Records are made to be broken, and 2012 had its share of applause-garnering sales in the auction arena. Here are several pieces with interesting stories surrounding them pertaining not only to price, but also to provenance.
The highlight of the High Noon Western Americana Weekend, held Jan. 28-29, 2012 in Mesa, Ariz. was the Saturday evening auction sale of Pancho Villa’s rare silver embroidered saddle. The saddle was created for the infamous renegade by renowned Mexican artisans prior to his assassination in 1923. Finely crafted silver conchos on the saddle bear the initials of Francisco Villa, the revolutionary hero’s given name. The historic piece sold for $625,000 (not including buyer’s premium), setting a new world record for a saddle at auction.
On June 19th, 2012, the "Chantland Blanket" headlined John Moran Auctioneers' Fine Antiques Auction held in Altadena, Calif. It is one of only five similar examples known to exist outside public collections, and it was discovered during one of Moran's free walk-in evaluation clinics. The consignor whose family had handed it down though several generations since the 1870s, used it daily not knowing that a very similar blanket is on exhibit in the Smithsonian’s permanent collection. The combination of rarity, condition and provenance attracted well-known dealer and specialist Donald Ellis, of Donald Ellis Gallery, who purchased the Native American textile for $1.8 million (including buyer’s premium) setting a new world record price for any Navajo textile sold at auction.
Bertoia Auctions in Vineland, N.J. beat the record for a tinplate boat sold at auction on Nov. 10, 2012 when an example of the Märklin paddle wheeler "Chicago" sold for $264,500. The German-made toy, circa 1900-1902, starred on the cover of The Allure of Toy Ships, a reference guide penned in 2006 by its owner at the time of the auction, Richard T. Claus. The 31-inch boat features tiered decks, lifeboats, finely hand-painted details and six original crew figures. It was described by Bertoia as “a marvel of artistic perfection.”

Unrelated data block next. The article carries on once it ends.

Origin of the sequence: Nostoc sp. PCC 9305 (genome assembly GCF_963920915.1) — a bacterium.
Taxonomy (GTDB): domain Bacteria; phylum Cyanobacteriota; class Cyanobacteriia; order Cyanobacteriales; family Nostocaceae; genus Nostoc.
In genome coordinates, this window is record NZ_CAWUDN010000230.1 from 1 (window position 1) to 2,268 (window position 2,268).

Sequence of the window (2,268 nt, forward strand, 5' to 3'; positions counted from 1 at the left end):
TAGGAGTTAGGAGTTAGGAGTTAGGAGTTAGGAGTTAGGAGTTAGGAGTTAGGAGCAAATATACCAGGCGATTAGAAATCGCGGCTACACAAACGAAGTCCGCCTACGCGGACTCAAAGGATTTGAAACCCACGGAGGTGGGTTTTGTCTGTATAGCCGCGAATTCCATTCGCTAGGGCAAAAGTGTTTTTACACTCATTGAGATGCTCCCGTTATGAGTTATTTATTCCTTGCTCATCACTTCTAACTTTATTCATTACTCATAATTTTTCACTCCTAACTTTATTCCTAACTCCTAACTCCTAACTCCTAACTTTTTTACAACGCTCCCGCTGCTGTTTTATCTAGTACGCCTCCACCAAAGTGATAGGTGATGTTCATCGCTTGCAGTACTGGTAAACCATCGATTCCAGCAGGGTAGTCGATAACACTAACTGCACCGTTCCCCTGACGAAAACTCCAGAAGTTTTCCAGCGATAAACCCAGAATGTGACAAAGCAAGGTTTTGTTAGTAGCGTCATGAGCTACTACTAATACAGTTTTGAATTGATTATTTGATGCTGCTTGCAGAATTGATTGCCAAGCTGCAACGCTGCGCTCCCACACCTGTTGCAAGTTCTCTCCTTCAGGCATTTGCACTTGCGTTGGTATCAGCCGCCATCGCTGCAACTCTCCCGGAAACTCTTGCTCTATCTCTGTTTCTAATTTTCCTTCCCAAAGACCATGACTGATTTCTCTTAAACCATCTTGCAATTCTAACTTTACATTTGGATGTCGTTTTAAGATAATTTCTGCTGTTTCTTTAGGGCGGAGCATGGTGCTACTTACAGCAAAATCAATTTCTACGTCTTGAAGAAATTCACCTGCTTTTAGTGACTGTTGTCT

Discovered during a Tuesday free appraisal day at Kaminski Auctions in Beverly, Mass., this pair of enameled English decanters set a record price of $46,215 (including buyer’s premium). No pair of glass decanters had sold for more prior to the November, 2012 Annual Thanksgiving Sale held by Kaminski. The consignor reportedly knew little about the record-setting glassware stating they had belonged to his grandmother and had been in the family sitting on a sideboard for many years. First suspected to be Baccarat due to their high quality, further research revealed that they were probably the work of William Collins, a London glassmaker working around 1810-1820 who held the patent for this type of enameling technique in the United Kingdom.
On Dec, 4, 2012, Sotheby’s in New York reported selling the Duc d’Orléans Breguet Sympathique, which set a new auction record for any clock and the second-highest price for any timepiece at auction, for $6,802,500. This fine example of the rare Sympathique clocks, known to bring recognition and fame to French watchmaker Abraham-Louis Breguet, is dated 1835. The unique ormolu -mounted red tortoiseshell boulle-style clock includes a repeating gold watch automatically wound, set and regulated via the clock, according to Sotheby’s detailed auction description.